History Files


Modern Netherlands

Gallery: Churches of Gelderland

by Peter Kessler, 27 December 2009



Nijmegen Part 4: Churches of Bottendaal & Heseveld

St Joseph's Church

St Joseph's Church (Sint Jozefkerk in Dutch) is approached from the large roundabout at Keizer Karelplein, close to the main railway station. It was founded as a Jesuit church and, after having been used as a parish church for a long time (initially from a smaller, temporary building of 1888 which still exists next to the church), it became a Carmelite church in 2004. That year the name was changed to Titus Brandsma Memorial Church (Titus Brandsma Gedachteniskerk).

Titus Brandsma Memorial Church

The church was built in 1908-1909 and was designed by local architect B J C Claase, who was inspired by the late-Romanesque churches of the German Rhineland, a common source of inspiration for church designs in the neo-Romanesque style in the Netherlands. Typical features are the towers flanking the facade (on the right in the previous photo), the semi-circular apses of choir and chapels and, most notably, the large polygonal crossing-tower.

St Peter's Reformed Church

St Peter's Reformed Church (Hervormde Petruskerk) is on Korte Bredestraat in the former village of Hees (now the district of Hees), which lies on the western side of the main railway station. It was built with a single aisle in the mid-sixteenth century, using brick covered in white plaster. Only briefly Catholic, it was closed after the liberation of Nijmegen by the Protestant Dutch from the Spanish in 1591, and re-opened in 1607 as part of the reformed Protestant church.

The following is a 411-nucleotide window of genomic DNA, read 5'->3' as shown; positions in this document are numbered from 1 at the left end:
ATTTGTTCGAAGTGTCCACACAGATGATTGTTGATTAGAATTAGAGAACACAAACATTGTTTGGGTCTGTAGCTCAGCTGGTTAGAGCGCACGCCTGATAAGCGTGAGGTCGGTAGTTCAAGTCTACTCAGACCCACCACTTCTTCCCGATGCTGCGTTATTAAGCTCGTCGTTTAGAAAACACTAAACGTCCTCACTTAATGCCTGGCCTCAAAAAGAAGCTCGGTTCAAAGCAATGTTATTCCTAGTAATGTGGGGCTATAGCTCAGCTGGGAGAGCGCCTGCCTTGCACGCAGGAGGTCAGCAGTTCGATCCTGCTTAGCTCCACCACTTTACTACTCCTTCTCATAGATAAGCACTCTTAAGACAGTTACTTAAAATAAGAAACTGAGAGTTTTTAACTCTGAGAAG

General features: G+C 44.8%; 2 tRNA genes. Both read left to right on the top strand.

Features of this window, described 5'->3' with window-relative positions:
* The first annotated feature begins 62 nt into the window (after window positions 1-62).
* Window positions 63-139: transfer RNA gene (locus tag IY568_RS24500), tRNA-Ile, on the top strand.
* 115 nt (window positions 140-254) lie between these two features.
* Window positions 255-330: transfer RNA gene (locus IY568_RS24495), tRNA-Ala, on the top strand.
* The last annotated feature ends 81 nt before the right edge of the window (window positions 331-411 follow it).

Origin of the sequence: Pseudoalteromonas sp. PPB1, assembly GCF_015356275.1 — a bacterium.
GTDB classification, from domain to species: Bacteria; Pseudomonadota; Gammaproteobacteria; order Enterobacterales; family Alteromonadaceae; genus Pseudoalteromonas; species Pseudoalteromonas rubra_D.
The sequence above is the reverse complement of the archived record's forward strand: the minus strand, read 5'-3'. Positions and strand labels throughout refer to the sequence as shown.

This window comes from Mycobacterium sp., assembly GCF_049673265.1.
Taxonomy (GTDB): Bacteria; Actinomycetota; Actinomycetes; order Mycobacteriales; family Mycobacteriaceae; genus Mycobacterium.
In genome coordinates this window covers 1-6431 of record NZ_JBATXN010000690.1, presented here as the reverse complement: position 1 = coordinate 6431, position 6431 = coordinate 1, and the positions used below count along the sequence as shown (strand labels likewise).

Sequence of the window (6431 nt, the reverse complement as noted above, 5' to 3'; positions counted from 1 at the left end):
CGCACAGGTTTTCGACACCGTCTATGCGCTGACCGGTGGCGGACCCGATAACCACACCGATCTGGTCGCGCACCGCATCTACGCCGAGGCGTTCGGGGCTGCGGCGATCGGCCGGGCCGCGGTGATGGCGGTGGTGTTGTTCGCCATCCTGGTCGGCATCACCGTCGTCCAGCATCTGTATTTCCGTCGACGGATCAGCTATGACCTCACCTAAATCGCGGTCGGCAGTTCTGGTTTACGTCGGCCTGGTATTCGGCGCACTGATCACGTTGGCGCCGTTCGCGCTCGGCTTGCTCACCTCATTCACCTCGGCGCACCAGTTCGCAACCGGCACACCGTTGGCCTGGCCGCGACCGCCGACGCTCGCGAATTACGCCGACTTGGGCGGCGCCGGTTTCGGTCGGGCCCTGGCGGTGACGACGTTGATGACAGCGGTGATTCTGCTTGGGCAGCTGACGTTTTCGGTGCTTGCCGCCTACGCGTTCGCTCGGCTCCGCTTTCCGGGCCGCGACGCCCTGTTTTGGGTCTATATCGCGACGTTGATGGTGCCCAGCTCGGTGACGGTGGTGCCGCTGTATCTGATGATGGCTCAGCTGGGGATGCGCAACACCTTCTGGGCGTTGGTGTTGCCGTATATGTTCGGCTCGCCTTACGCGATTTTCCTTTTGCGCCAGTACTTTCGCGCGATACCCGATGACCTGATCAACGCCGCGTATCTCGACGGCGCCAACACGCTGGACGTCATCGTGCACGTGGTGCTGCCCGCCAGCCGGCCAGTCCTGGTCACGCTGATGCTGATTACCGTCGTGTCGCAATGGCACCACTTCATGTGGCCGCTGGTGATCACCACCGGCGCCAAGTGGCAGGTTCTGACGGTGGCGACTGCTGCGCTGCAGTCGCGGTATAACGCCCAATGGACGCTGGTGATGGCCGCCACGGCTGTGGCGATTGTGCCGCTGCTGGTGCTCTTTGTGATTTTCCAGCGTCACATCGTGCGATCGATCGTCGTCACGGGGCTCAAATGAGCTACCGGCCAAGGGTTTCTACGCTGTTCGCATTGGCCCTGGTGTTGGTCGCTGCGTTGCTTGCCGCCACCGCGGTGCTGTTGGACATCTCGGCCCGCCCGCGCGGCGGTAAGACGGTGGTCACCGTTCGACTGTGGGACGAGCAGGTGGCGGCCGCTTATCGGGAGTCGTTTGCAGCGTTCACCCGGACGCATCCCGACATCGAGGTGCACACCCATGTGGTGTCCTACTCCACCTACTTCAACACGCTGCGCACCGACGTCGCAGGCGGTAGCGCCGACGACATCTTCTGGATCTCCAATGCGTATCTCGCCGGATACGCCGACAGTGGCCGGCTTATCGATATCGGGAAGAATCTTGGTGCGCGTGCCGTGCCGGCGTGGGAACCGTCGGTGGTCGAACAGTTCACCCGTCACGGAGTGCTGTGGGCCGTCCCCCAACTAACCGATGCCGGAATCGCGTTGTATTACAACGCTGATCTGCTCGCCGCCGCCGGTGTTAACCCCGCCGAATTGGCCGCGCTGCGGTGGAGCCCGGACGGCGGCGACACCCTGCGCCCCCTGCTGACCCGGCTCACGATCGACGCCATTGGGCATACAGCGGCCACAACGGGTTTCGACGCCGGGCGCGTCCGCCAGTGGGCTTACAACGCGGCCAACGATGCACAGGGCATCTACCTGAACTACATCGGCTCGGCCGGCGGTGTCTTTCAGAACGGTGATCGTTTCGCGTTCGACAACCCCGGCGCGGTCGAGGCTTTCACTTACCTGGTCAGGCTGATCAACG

St Peter's Reformed Church

Its use as a church was briefly interrupted between 1835-1860, when it became a school. Restoration work was carried out in 1882, during which the white plaster was removed to reveal the bare brick. Following the Second World War further restoration work had to be carried out, along with a degree of expansion between 1947-1951, including the repair of the nave, which was badly damaged during bombing on 22 July 1942. Finally, the side-aisles were added in 1952.

St Anthony Abbot Church

St Anthony Abbot Church (St Antonius Abt) serves the Catholic parish of Hees-Neerbosch, and is located on Dennenstraat on the outskirts of the former village of Neerbosch. The old church on this site was dilapidated by 1879, and the decision was taken to demolish it and start again. The new church was a three-aisled neo-Gothic building, designed by Petrus J H  Cuypers. It was built between 1879-1880 and consecrated on 7 June 1880 by the bishop of Den Bosch.

St Anthony Abbot Church

Cuypers (1827-1921), was responsible for the design of many neo-Gothic churches in the Netherlands, and as such was one of the leading figures in the process of Catholic emancipation in the second half of the nineteenth century. He studied architecture at the Academy of Fine Arts in Antwerp, before journeying through the German Rhineland. This not only influenced his own later work, but he was also able to be present at the completion of Cologne Cathedral in 1854.

In Depth
In Depth


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